Hitchhiker's Guide to the Galaxy creator Douglas Adams wrote three Doctor Who stories in the late 1970s, but only two of them made it to the screen. The third, "Shada," was never completed due to a strike.
Now, at last, a book version of "Shada" is coming from BBC Books in 2012. And the good news is, it'll be written by one of the few writers who stands a chance of doing justice to Adams' genius. Gareth Roberts, writer of some of the most inventive Doctor Who novels including The Highest Science as well as three Who episodes — most recently "The Lodger."
In "Shada," the Doctor and Romana are summoned to Cambridge University to visit a retired Time Lord, who's living incognito as Professor Chronotis. It turns out Chronotis has kept one very special book that he took from the Time Lords' planet, Gallifrey, and an evil, mind-stealing alien named Skagra wants the book for himself. The book will reveal the location of the prison world Shada, home of Gallifrey's most notorious criminal, Salyavin.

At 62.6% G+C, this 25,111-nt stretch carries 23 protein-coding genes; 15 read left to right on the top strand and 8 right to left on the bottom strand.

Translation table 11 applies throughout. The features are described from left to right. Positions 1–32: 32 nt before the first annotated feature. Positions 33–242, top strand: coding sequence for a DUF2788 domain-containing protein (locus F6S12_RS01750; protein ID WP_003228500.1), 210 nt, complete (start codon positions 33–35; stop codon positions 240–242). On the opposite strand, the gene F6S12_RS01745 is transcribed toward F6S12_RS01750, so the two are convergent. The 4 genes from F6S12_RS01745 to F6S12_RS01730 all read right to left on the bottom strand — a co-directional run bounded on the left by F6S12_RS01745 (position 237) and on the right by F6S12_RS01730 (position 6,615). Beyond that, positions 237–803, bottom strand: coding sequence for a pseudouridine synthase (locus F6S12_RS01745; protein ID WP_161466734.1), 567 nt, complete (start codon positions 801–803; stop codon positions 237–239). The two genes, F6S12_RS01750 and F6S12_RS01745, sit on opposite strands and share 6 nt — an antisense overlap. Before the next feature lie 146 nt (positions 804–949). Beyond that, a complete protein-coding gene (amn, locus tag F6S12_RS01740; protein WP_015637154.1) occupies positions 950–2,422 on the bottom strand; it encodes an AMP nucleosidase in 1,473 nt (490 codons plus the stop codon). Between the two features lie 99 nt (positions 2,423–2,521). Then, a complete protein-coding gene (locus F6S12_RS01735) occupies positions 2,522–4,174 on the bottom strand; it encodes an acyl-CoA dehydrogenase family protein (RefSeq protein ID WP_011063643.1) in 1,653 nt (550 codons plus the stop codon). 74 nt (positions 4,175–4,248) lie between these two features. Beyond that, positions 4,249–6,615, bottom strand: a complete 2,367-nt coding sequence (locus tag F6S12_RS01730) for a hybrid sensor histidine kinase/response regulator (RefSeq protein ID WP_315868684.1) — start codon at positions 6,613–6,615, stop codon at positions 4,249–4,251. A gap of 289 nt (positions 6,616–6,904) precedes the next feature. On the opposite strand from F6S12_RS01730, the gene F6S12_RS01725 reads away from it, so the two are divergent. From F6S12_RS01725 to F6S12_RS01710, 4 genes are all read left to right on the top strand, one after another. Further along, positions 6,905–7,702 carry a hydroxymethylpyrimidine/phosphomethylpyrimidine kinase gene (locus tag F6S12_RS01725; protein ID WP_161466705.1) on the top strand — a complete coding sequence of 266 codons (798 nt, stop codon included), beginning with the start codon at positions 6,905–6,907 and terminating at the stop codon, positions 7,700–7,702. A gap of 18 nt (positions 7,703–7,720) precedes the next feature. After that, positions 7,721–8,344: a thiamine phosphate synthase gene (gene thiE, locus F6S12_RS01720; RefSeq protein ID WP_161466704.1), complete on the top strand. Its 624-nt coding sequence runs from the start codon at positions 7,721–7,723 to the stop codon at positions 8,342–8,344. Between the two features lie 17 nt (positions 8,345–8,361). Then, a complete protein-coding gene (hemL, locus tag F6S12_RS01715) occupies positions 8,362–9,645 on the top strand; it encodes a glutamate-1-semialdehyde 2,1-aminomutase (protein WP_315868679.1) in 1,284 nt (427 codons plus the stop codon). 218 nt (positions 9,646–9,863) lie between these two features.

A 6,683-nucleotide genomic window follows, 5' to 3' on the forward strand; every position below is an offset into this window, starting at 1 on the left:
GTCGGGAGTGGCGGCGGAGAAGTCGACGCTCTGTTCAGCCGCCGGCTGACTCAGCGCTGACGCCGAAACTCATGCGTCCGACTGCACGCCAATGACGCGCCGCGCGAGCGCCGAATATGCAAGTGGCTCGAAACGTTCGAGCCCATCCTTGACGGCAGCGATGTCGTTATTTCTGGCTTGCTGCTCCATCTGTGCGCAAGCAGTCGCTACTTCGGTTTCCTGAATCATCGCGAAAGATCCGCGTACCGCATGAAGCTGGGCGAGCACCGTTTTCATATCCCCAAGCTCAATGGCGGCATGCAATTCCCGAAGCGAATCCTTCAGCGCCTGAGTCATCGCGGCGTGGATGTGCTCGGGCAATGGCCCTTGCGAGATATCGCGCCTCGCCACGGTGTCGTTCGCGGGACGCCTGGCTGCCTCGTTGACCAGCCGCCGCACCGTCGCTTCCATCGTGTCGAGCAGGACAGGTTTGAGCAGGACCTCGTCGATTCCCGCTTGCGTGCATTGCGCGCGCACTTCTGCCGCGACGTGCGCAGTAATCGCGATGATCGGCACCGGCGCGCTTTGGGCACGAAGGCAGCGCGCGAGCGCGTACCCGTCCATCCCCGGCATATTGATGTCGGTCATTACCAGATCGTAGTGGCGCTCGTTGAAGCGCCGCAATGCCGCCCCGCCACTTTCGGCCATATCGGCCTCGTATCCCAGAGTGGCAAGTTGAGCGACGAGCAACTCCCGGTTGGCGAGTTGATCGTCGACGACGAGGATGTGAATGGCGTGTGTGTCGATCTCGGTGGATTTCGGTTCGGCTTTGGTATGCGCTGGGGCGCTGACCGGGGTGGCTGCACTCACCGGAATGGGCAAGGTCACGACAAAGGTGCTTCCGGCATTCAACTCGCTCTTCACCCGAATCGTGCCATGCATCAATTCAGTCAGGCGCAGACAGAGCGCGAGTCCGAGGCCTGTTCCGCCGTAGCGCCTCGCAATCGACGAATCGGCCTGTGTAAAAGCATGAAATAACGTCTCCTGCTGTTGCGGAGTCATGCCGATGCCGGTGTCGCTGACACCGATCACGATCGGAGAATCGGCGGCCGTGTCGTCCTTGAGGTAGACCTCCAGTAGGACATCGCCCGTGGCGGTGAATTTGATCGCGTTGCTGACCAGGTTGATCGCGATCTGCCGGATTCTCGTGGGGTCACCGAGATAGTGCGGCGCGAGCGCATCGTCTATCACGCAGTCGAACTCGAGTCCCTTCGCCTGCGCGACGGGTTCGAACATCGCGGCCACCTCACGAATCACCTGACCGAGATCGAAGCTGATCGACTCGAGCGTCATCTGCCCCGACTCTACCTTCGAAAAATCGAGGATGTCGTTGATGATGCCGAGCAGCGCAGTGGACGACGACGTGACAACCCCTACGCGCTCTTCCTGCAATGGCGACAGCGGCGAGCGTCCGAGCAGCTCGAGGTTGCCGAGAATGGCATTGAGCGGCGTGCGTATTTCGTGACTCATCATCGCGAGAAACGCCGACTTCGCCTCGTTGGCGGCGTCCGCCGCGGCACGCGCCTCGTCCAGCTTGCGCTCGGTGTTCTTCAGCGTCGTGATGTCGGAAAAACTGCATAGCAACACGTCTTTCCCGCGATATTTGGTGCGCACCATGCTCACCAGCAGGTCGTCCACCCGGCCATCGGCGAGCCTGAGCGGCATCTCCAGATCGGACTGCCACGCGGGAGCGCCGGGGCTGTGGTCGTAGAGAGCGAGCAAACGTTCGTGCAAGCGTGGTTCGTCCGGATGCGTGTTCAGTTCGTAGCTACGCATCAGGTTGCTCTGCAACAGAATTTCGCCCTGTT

"Shada" has had a weirdly checkered life since it failed to appear on television in early 1980. John Nathan-Turner, who took over as producer early that year, reportedly asked the BBC for money to finish "Shada" as a one-off story, but was turned down. A few snippets of the story were used in the 1983 special "The Five Doctors" after Tom Baker declined to return to Doctor Who. Later, "Shada" was released in VHS tape with Baker narrating the un-filmed scenes. Adams, meanwhile, used many of the ideas in "Shada" for his novel Dirk Gently's Holistic Detective Agency. Eventually, an audio version of "Shada," starring the Eighth Doctor, Paul McGann, instead of Tom Baker, was released. There's also been an unofficial novelization by Paul Scoones and Jonathan Preddle. Apparently a DVD version is coming at some point.
But there's never been a straight-up book version of "Shada" — and it's perhaps in book form that this abortive serial has the best hope of achieving some semblance of its real potential as a Doctor Who story. Sadly, unlike Adams' other story from that same year, "City of Death," "Shada" isn't actually all that great a story — like a lot of six-episode stories, it's padded and full of fluff — but it does have many flashes of brilliance and moments of extreme cleverness. (Especially the bit where the Doctor points that that ruling the universe just doesn't make any sense — how would you manage it once you had it?)
It'll take some deft handling to bring out the quintessential Douglas Adams-ness in "Shada," but if anybody can do it, it's Gareth Roberts. [Guardian]